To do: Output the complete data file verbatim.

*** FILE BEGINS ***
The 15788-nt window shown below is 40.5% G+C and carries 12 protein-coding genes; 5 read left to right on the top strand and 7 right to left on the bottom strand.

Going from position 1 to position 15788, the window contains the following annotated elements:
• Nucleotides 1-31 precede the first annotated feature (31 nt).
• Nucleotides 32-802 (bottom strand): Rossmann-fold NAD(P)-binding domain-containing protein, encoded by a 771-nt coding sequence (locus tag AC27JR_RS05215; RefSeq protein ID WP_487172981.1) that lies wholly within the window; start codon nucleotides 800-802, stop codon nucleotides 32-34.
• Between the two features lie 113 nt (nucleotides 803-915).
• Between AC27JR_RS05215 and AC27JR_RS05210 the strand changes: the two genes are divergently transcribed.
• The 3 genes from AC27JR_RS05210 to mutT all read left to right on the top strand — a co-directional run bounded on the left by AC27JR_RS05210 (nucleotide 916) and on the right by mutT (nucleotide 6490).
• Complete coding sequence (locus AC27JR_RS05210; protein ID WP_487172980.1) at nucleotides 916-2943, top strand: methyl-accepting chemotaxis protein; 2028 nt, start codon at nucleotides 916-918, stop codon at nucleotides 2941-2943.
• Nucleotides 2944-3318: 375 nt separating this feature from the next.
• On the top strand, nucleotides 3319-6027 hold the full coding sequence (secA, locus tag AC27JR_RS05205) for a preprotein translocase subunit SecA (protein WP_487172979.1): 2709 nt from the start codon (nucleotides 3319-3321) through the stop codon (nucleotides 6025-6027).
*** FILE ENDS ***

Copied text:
The 15788-nt window shown below is 40.5% G+C and carries 12 protein-coding genes; 5 read left to right on the top strand and 7 right to left on the bottom strand.

Going from position 1 to position 15788, the window contains the following annotated elements:
• Nucleotides 1-31 precede the first annotated feature (31 nt).
• Nucleotides 32-802 (bottom strand): Rossmann-fold NAD(P)-binding domain-containing protein, encoded by a 771-nt coding sequence (locus tag AC27JR_RS05215; RefSeq protein ID WP_487172981.1) that lies wholly within the window; start codon nucleotides 800-802, stop codon nucleotides 32-34.
• Between the two features lie 113 nt (nucleotides 803-915).
• Between AC27JR_RS05215 and AC27JR_RS05210 the strand changes: the two genes are divergently transcribed.
• The 3 genes from AC27JR_RS05210 to mutT all read left to right on the top strand — a co-directional run bounded on the left by AC27JR_RS05210 (nucleotide 916) and on the right by mutT (nucleotide 6490).
• Complete coding sequence (locus AC27JR_RS05210; protein ID WP_487172980.1) at nucleotides 916-2943, top strand: methyl-accepting chemotaxis protein; 2028 nt, start codon at nucleotides 916-918, stop codon at nucleotides 2941-2943.
• Nucleotides 2944-3318: 375 nt separating this feature from the next.
• On the top strand, nucleotides 3319-6027 hold the full coding sequence (secA, locus tag AC27JR_RS05205) for a preprotein translocase subunit SecA (protein WP_487172979.1): 2709 nt from the start codon (nucleotides 3319-3321) through the stop codon (nucleotides 6025-6027).